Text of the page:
Burgum takes on tough topics at second GOP Debate in California

SIMI VALLEY, CA – The second Republican Presidential Debate is in the books – with North Dakota Republican Governor Doug Burgum seeing more time on the microphone than the first debate. The debate, held at the Ronald Reagan Presidential Library, covered multiple topics.

Burgum was asked about the path forward.

“The path is wide open,” Burgum told Fox News Channel’s Trace Gallagher in the spin room after the debate.

Burgum was able to highlight many of the areas that are important to his campaign.

Gun safety, mass shootings

Univision anchor Ilia Calderón’s second question for Burgum had to do with gun safety and mass shootings.

She said, “Governor Burgum, for the first time ever, a Univision poll found that mass shootings and gun safety are one of the most important issues for Latino voters. Mental health concerns are not unique to the United States, but gun violence is. What is your specific plan to curb gun violence?”

Burgum started by saying the “liberal left is bent on prosecuting law-abiding citizens that are gun owners.”

He said the key to the curbing gun violence is simple – saying states “need to get back to the core issues.” He said the focus needs to be on family, behavioral and mental health.

“We have to get back to actually enforcing the laws these people talked about,” referring to those on the debate stage. Burgum reflected on North Dakota “being on the track to become the most military-friendly state in the nation.”

“And we have the most support in terms of what we’re doing in terms of law enforcement,” Burgum added.

The moderators noted morale is down in law enforcement.

“Morale is down because we are defunding the police, because they’ve been attacked in the press,” he said. “Police have become the bad guys.”


Another topic Burgum was asked about surrounded healthcare.

“We’re not talking about the real problem, ever,” he said. “We talk about why do we have the most expensive health care in the world? It’s because the federal government got involved the same way they did with EV’s, and they said we're going to subsidize a particular kind of software back in 2008 under Obama.”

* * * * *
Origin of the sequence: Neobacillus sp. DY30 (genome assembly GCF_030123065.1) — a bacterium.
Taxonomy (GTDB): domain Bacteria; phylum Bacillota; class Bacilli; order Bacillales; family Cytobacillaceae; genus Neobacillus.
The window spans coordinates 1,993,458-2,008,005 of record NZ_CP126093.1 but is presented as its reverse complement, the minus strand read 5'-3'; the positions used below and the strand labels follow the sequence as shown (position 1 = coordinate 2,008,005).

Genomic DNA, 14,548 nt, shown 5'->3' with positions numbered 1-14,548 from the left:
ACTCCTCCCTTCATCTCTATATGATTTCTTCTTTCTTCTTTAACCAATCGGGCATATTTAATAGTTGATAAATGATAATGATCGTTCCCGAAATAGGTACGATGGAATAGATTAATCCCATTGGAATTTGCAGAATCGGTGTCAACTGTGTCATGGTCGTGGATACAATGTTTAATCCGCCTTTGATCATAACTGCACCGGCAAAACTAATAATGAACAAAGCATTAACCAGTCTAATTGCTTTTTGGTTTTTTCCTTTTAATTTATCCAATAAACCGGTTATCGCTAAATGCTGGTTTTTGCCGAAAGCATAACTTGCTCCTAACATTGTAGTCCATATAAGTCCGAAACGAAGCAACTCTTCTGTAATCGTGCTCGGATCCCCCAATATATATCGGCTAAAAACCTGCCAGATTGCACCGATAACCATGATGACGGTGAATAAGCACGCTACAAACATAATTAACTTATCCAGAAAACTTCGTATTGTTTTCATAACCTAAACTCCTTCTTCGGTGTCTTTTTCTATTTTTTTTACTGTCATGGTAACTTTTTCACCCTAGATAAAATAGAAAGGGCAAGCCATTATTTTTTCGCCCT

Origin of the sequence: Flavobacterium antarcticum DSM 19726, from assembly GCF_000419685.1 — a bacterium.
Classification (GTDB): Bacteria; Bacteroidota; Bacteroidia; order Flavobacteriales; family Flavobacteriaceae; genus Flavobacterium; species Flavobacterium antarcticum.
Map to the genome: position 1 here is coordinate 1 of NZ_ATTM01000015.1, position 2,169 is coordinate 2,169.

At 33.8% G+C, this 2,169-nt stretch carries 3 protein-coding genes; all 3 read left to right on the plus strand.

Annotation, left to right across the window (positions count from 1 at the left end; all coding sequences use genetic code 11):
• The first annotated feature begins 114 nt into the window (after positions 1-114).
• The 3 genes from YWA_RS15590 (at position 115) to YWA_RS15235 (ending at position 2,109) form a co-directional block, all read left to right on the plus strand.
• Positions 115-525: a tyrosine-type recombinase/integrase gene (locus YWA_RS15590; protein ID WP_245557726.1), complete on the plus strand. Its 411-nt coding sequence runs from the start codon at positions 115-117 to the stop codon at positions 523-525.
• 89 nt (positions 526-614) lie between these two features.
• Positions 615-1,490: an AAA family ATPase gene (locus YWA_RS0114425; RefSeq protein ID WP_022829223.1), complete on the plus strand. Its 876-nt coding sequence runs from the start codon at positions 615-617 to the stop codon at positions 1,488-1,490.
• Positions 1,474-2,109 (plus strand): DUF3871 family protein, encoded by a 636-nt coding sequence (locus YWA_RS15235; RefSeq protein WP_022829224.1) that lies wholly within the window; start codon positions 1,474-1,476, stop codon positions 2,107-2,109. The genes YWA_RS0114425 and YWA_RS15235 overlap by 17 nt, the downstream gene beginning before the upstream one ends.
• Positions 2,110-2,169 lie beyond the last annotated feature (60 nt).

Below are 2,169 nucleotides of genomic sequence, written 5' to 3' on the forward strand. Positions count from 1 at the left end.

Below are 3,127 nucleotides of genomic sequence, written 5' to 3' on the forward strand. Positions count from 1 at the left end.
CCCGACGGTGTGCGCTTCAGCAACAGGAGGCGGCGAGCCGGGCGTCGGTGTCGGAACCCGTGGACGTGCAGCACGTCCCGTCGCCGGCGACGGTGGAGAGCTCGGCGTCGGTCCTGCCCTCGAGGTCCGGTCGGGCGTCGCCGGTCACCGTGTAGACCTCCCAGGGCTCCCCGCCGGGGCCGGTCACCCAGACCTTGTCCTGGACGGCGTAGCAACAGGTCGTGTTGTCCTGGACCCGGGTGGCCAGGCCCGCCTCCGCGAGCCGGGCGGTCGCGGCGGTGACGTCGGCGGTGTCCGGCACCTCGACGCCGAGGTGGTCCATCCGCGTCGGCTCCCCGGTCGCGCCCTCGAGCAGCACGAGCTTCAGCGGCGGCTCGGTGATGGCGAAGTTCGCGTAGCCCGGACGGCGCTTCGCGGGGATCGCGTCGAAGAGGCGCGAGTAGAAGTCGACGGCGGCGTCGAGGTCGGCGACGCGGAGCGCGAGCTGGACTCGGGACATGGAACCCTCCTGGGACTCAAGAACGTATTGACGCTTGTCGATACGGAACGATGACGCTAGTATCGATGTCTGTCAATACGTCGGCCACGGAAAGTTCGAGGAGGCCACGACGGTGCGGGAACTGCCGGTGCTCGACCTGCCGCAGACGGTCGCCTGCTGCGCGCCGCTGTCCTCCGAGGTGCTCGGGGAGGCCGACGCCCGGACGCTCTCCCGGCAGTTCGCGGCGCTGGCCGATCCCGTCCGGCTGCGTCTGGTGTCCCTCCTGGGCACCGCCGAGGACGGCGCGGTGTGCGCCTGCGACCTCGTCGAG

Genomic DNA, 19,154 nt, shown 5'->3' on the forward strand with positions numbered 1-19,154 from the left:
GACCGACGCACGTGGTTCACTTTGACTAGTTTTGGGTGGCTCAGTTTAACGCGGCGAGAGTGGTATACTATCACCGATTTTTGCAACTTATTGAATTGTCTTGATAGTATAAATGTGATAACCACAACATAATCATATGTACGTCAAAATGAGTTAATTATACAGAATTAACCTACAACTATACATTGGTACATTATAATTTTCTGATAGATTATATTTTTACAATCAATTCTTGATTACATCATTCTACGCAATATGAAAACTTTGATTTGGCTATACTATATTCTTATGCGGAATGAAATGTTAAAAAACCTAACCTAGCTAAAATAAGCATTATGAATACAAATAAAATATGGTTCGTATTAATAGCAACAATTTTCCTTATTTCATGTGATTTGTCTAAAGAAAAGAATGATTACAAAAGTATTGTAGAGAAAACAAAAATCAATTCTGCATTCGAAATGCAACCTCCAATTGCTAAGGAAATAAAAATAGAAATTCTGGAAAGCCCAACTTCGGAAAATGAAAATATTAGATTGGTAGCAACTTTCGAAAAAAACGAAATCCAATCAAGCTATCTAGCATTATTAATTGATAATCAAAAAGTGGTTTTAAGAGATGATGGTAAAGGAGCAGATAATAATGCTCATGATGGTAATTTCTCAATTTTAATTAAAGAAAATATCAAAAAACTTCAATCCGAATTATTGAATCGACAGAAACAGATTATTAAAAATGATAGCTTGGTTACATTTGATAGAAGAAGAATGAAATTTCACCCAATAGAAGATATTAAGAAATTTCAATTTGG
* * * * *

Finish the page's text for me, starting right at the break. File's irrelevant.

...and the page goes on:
Burgum calls healthcare “the only industry, in the world, that has absorbed one trillion dollars of IT and became less productive.”

“They saw less patients per day,” he said.

Burgum said the prerogative wasn’t improving healthcare.

“Things get more expensive, and less competitive,” he said.

Protecting American farmers, ranchers from retaliation

The Governor of a farm state was – undoubtedly – asked about protecting American farmers and ranchers. He was asked about protecting them from retaliation from “a foreign government like China.”

“We’re in a cold war with China,” Burgum said. “The Biden Administration won’t admit that.”

He said the United States is also in “an economic war” through the United States’ work in agriculture and energy, as well as a cyber war.

Proposed plans and North Dakota’s current work

Governor Burgum talked about the many plans that were brought forward by the candidates in Simi Valley.

“The energy plans that have all been announced in the last month by these other folks on stage, we're already doing it in North Dakota, he said. “We've got troops down at the border flying helicopter missions from North Dakota, from San Diego to the Gulf Coast, trying to stop transnational criminal organizations from inflicting the invasion and the mass casualties in our state.”

Burgum also said North Dakota is working on energy – along with many other issues important to voters.

“Energy, economy, national security, we have been talking about it since day one and now finally good, we're having the conversation about it, but we've got the answer in North Dakota,” he said.

Next Steps

The third Republican Presidential Debate will be held in Miami on November 8, which is one day after multiple states hold their off-year elections.

The candidates who will be making the stage will face the toughest criteria yet.

Candidates who want to make the stage will need four percent of the vote in two national polls, or in one national poll and two polls from separate early voting states – which are Iowa, New Hampshire, South Carolina and Nevada. Previously, candidates only needed three percent. Additionally, candidates will need a minimum of 70,000 unique donors, with 200 donors in 20 states or territories.